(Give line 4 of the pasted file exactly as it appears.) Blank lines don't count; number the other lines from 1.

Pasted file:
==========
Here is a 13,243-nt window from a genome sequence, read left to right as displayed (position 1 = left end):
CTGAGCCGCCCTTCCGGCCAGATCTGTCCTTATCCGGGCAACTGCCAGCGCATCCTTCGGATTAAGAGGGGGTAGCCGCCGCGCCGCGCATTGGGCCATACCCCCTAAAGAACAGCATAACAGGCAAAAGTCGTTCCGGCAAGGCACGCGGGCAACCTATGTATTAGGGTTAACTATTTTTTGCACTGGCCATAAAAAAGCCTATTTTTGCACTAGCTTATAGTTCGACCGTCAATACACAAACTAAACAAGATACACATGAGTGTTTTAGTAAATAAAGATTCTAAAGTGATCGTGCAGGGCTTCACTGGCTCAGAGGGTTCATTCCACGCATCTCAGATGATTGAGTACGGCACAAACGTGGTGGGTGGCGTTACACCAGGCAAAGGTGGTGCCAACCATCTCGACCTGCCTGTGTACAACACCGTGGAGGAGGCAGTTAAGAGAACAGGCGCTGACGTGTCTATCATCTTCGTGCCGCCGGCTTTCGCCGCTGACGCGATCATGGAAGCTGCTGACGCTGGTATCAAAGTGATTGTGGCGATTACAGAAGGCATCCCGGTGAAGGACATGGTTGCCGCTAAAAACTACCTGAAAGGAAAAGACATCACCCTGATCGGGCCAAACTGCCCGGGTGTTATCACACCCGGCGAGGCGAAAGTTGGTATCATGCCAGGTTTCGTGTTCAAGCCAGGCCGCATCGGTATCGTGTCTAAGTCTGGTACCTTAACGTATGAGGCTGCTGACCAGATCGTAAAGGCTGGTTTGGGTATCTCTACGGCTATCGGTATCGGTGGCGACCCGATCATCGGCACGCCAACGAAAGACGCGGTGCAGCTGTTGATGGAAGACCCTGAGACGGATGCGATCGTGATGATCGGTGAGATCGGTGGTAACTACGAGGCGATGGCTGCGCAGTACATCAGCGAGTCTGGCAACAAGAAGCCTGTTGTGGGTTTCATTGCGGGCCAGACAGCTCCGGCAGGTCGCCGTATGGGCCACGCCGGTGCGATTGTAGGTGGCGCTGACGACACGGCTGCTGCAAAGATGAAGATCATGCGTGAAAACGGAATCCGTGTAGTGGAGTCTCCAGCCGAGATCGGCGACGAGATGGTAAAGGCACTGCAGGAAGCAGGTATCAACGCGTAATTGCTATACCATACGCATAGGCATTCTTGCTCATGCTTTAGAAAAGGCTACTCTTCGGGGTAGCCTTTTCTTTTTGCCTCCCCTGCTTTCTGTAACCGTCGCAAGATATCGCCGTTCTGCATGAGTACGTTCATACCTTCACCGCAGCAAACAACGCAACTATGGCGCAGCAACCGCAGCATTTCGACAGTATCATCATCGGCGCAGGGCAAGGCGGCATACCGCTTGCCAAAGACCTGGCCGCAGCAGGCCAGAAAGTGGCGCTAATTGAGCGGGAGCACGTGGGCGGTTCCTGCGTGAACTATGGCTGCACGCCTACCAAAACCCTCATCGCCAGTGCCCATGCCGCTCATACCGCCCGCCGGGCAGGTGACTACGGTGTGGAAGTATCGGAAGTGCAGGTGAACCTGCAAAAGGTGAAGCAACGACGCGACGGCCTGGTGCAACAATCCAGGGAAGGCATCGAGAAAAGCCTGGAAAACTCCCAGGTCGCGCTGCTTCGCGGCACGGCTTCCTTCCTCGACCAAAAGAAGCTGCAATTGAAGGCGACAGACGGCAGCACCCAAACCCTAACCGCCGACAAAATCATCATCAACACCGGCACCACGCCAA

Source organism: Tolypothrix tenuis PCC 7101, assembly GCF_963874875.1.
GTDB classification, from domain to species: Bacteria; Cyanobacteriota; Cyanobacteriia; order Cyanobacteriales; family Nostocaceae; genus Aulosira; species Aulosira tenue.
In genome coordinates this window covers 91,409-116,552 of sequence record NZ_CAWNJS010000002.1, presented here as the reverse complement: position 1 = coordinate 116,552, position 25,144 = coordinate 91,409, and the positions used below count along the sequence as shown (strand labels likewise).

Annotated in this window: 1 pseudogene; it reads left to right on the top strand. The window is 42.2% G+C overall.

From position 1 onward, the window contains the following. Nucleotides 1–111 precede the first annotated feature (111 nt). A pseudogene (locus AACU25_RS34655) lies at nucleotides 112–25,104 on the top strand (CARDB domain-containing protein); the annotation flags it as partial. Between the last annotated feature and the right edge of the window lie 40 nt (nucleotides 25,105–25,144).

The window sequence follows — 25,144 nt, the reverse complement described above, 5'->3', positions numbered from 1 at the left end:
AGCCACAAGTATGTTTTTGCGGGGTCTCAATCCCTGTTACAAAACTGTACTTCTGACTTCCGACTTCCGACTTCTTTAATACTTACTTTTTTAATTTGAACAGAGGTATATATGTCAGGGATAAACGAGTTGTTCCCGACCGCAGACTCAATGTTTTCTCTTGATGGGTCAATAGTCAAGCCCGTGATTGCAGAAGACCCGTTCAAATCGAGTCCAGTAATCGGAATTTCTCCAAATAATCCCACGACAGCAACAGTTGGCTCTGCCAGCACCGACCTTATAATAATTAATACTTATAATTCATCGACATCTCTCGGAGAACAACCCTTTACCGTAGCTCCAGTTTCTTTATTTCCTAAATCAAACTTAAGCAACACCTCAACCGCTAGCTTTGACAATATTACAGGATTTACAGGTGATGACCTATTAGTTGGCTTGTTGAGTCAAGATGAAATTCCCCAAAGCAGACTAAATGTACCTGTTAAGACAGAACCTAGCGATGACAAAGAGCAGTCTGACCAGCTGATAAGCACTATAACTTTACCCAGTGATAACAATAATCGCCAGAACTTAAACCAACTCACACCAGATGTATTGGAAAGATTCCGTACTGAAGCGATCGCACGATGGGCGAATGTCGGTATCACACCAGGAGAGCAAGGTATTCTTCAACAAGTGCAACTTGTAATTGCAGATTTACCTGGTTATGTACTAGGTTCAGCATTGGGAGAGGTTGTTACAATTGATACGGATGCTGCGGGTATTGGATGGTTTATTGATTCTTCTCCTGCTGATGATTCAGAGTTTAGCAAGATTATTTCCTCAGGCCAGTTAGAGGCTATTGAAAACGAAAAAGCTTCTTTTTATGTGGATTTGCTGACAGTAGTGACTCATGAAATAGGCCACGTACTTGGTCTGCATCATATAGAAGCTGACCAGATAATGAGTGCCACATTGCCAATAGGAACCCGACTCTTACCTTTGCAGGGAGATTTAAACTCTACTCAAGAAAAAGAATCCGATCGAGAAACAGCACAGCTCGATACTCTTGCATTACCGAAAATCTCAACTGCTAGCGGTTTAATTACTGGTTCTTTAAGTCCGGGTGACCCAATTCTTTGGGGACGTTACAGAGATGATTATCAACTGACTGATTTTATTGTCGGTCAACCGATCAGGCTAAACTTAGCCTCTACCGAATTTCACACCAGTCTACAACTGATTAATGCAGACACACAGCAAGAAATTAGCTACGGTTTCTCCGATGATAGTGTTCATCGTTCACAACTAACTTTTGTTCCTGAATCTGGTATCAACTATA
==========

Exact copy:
GTDB classification, from domain to species: Bacteria; Cyanobacteriota; Cyanobacteriia; order Cyanobacteriales; family Nostocaceae; genus Aulosira; species Aulosira tenue.